20 March 2011

Vogue 1036: Part 1

Plans are going smoothly for my mini wardrobe. Despite having only 11 days left, I am remaining confident in the thought that I can get this done. Currently, I'm working on the jacket and decided to start with this piece first since I knew it would take the most time.


I'm using a 100% cotton bull denim purchased at JoAnn's. I had a different fabric planned for this jacket but I wasn't satisfied with how it meshed with the other fabrics in the wardrobe. The bull denim is 58 inches wide and super, super soft. According to the pattern suggestions, I bought 2 yards of fabric. Rarely do I buy extra for shrinkage - even though I do pre-wash when appropriate. This fabric shrunk a full 1/4 yards - 9 full inches! Da' hell?!! Maybe there's something special about bull denim that I don't know. I've never had a fabric shrink this much after one wash - not even rayon. Fortunately, I managed to gain about 4 inches when pressing out the wrinkles in the direction of the grain. I was also able to cut every pattern piece without having to buy more fabric.


There is a serious amount of topstitching in this garment and it helps to have multiple machines dedicated to one function. I am sewing the seams on one machine, topstitching on a second machine, and serging the edges together on a serger.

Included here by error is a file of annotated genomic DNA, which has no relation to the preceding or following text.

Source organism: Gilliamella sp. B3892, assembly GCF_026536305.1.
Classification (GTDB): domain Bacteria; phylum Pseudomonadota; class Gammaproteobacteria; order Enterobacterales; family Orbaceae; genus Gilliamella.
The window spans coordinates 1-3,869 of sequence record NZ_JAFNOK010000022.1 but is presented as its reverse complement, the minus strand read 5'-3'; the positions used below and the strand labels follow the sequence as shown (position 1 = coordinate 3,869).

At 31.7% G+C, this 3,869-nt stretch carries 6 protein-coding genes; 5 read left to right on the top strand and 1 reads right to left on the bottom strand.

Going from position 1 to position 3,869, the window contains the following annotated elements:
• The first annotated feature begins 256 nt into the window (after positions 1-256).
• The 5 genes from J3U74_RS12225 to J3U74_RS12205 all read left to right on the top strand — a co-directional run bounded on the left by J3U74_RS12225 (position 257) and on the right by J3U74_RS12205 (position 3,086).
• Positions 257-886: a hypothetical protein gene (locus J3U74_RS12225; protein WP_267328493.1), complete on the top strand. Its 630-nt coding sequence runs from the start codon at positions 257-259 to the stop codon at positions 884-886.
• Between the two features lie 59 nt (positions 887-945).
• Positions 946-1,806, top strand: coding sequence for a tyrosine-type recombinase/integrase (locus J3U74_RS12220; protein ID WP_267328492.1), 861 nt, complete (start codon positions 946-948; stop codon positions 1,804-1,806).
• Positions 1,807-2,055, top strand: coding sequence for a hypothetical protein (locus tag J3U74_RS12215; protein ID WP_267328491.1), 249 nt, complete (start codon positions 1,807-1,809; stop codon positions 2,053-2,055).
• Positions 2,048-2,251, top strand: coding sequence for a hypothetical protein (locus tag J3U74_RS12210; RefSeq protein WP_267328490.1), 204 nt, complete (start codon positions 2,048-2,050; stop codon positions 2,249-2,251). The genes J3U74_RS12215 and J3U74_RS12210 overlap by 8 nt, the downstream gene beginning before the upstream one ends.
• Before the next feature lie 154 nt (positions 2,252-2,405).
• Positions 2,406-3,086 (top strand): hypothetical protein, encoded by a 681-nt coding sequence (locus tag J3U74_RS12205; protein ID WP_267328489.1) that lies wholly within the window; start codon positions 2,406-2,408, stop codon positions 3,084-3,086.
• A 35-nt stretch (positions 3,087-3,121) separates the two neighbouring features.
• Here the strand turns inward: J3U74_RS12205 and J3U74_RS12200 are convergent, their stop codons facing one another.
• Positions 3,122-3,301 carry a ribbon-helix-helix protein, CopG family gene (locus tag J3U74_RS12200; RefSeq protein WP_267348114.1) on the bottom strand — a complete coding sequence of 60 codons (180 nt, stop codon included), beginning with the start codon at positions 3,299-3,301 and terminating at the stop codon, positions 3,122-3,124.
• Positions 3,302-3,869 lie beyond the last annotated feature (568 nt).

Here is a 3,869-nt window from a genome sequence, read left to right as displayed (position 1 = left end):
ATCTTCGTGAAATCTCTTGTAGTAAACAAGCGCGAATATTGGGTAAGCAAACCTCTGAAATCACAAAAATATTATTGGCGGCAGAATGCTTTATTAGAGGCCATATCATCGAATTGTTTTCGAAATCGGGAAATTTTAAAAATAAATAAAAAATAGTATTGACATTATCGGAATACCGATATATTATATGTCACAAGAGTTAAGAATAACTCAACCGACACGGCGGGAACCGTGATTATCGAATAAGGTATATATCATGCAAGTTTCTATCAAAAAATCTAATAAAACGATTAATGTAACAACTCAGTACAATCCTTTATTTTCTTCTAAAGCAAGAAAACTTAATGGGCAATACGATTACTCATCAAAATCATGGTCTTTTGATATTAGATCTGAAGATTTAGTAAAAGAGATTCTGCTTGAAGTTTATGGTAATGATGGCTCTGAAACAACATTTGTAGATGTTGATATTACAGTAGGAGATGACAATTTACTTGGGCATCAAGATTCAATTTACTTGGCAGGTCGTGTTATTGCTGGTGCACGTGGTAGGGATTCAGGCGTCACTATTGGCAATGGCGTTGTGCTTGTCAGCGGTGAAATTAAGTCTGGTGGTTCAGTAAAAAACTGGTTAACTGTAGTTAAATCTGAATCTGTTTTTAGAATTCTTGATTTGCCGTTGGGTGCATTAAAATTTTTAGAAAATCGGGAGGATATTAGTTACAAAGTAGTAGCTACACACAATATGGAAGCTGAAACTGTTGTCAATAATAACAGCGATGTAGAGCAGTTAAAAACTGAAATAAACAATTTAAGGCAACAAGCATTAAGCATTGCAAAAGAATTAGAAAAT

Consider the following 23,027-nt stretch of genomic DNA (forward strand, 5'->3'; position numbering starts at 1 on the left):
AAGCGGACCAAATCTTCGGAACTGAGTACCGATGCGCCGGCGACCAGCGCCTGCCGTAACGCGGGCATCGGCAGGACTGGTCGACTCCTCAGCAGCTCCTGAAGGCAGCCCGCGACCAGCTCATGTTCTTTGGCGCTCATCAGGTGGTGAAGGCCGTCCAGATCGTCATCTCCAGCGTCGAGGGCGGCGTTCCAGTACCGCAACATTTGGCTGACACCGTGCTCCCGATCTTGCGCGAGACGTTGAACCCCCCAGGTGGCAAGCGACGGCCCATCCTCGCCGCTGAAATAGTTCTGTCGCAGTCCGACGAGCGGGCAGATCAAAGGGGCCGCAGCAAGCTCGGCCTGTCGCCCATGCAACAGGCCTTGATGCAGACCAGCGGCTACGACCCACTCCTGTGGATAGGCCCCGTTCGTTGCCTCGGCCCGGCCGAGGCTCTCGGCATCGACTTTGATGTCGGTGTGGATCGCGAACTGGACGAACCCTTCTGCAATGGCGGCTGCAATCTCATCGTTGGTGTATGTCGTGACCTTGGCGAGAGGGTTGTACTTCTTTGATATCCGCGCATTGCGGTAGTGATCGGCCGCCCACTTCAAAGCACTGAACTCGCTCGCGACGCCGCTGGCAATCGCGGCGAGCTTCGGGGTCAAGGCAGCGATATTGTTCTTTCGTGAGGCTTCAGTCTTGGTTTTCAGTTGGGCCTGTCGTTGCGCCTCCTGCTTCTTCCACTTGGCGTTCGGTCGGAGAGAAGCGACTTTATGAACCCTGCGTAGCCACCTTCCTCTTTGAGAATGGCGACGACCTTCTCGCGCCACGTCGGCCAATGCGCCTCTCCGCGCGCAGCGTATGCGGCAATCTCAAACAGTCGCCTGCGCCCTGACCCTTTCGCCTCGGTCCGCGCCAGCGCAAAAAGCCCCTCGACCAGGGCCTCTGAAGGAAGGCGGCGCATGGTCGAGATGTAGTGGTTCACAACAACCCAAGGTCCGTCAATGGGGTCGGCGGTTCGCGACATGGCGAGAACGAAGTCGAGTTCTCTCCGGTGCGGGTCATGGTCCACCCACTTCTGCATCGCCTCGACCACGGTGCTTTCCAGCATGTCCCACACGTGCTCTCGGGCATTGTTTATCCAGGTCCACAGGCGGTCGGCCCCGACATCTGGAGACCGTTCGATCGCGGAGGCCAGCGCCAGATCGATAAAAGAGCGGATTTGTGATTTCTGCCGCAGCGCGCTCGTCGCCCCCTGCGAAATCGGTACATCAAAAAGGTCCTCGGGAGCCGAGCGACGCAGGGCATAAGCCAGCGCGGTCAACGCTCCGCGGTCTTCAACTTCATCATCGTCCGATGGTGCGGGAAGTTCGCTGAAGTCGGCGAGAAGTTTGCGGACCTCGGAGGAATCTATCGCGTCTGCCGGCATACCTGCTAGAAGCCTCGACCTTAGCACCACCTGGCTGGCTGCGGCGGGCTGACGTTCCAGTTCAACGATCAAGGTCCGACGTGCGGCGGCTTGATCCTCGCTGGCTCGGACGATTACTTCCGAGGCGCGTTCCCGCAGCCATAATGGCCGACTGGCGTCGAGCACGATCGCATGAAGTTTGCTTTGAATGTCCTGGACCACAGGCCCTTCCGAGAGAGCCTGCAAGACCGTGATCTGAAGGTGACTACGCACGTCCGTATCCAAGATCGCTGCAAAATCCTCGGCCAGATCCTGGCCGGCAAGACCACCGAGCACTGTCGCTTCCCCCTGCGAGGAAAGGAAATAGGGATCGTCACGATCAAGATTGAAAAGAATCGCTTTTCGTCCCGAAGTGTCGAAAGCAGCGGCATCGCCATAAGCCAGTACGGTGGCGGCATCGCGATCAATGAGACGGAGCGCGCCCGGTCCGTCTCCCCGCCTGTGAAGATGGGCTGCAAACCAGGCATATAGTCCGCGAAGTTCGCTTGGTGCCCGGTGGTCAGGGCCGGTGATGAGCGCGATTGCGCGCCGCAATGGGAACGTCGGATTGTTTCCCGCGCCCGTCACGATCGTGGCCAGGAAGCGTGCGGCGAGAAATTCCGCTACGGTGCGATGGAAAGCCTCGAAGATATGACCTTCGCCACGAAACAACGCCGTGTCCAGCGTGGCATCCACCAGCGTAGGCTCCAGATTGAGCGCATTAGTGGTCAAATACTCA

I considered using gold topstitching thread instead of tone-on-tone. After doing a couple of samples, I decided on the latter because I thought the gold might make the jacket look too regal. I will probably make this again in black denim and use white topstitching as shown on the pattern envelope.

I messed up when pressing the seams to one side. I pressed the side back seams toward the side and the center front seams toward the center. Of course I realized this after I serged and topstitched everything. The instructions clearly tell you the correct way to topstitch; I just missed it. I'll make it right...on the next version.

I used a piece of quilting cotton found in the stash. It doesn't really match, but who's going to know? That's what I like about sewing. You can customize the garment however you deem fit.

When making the muslin, I sewed two rows of ease stitches from notch to notch along the sleeve cap. As a result, the sleeve set in almost automatically with little to no adjusting. For the actual garment, I will use sleeve heads as a way to set in the sleeve. I cut 2 "wide bias strips out of scrap fleece and pinned it along the sleeve cap from notch to notch. This will help the cap ease into the armhole and provide support during wear. In her instructions, Sandra Betzina recommends using lambswool or mohair. I read somewhere that polyester fleece works just as well.

Final Steps
  • set the sleeves
  • finish facing edges
  • attach front and back facings
  • attach sleeve facings
  • attach front band back bands
  • attach snaps
I have work to do tonight, so I don't know if I'll be able to resume working on the jacket. In the mean time, I have the pieces for the other three garments cut and ready to sew. No pressure. No pressure at all. =)



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